Thursday, March 20, 2008

Die Fälscher: Must See

I had heard this story before as well as of the Nazi gold and printing presses lying at the bottom of the mysterious lake Toplitz in Austria. And while this was not a 'German' film about the holocaust, it was an Austrian one and the first I have seen by either Austria or Germany on the holocaust. (Did you know the joke that in Austria Hitler is a German and Mozart an Austrian.) That said, the Germans really do a far better job at examining their awful twentieth century in books and films than any of the victor nations. The Tin Drum, Das Boot, Sophie Scholl, and Downfall, to name a few, have not so far as I have experienced been matched. (Special mention should go to the Finnish The Winter War) and I have not seen enough Soviet Cinema to comment.)The scenes in Mauthausen in Die Fälscher were particularly poignant for me. I visited Mauthausen, along the Austrian/Slovenian border, many years ago and found myself simply unable to connect the atrocities committed there with the weather damaged make shift buildings and boarded walks that I tread on that beautiful Austrian summer day in the mountains. Afterwards, we descended the hill to a local tavern for bone soup and a plate of cold meats, fine potato salad and very good beer. And then it dawned on me, the tavern was far older than the camp and I was sitting at a table that Officers of the camp would have drank at in their off hours. After seeing Die Fälscher I poked around on the net a bit to see how true the film was. It was.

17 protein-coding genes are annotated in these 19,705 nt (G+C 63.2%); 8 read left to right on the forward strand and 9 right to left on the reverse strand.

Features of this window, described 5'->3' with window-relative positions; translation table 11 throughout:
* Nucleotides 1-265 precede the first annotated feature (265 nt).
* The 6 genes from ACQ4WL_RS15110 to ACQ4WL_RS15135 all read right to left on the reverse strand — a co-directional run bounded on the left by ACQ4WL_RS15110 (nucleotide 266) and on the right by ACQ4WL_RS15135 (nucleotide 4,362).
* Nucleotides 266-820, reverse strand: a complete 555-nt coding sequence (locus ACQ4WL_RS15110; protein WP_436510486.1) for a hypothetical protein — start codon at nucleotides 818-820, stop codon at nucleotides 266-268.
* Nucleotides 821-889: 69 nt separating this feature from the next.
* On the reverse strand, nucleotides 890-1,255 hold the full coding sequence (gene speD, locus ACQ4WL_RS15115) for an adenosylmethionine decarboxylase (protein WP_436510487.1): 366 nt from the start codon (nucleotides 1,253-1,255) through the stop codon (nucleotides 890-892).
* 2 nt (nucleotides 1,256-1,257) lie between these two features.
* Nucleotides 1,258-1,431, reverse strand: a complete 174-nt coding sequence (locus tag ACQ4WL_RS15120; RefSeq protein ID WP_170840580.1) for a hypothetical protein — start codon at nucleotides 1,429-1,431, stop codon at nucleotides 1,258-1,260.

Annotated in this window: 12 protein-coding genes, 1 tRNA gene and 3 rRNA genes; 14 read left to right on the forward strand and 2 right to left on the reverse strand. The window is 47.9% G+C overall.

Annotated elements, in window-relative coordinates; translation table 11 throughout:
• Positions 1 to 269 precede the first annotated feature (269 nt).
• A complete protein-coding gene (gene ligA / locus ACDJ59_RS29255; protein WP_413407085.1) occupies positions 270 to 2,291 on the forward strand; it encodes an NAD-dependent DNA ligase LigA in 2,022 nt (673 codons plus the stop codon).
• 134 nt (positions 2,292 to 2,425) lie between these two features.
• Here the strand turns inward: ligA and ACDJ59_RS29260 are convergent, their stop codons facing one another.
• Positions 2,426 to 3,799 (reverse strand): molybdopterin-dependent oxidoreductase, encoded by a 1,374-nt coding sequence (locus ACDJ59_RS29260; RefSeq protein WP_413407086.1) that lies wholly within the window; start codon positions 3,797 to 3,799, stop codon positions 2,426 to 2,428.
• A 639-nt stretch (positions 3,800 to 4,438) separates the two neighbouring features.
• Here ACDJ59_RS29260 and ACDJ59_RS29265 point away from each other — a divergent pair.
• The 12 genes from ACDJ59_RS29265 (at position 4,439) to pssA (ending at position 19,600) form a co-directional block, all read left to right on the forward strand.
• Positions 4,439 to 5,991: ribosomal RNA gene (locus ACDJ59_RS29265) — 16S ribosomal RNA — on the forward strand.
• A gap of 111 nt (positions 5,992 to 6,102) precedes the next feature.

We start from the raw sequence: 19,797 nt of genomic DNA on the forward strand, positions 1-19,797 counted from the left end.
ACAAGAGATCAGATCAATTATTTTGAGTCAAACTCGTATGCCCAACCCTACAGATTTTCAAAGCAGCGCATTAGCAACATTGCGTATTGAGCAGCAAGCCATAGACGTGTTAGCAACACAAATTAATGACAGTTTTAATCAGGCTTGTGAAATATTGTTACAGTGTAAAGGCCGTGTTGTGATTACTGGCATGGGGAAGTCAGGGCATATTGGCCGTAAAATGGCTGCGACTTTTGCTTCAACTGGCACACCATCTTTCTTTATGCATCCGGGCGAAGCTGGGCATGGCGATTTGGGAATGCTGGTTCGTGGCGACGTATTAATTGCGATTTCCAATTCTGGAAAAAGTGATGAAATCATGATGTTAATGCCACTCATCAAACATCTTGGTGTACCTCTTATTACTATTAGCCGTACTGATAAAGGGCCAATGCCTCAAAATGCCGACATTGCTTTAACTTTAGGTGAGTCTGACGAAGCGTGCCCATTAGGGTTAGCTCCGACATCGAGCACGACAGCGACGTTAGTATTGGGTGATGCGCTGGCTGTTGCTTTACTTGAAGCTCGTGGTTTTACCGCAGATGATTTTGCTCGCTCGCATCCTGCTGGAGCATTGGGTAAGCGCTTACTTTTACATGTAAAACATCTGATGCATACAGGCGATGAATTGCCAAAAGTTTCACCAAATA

IMDB entry here.

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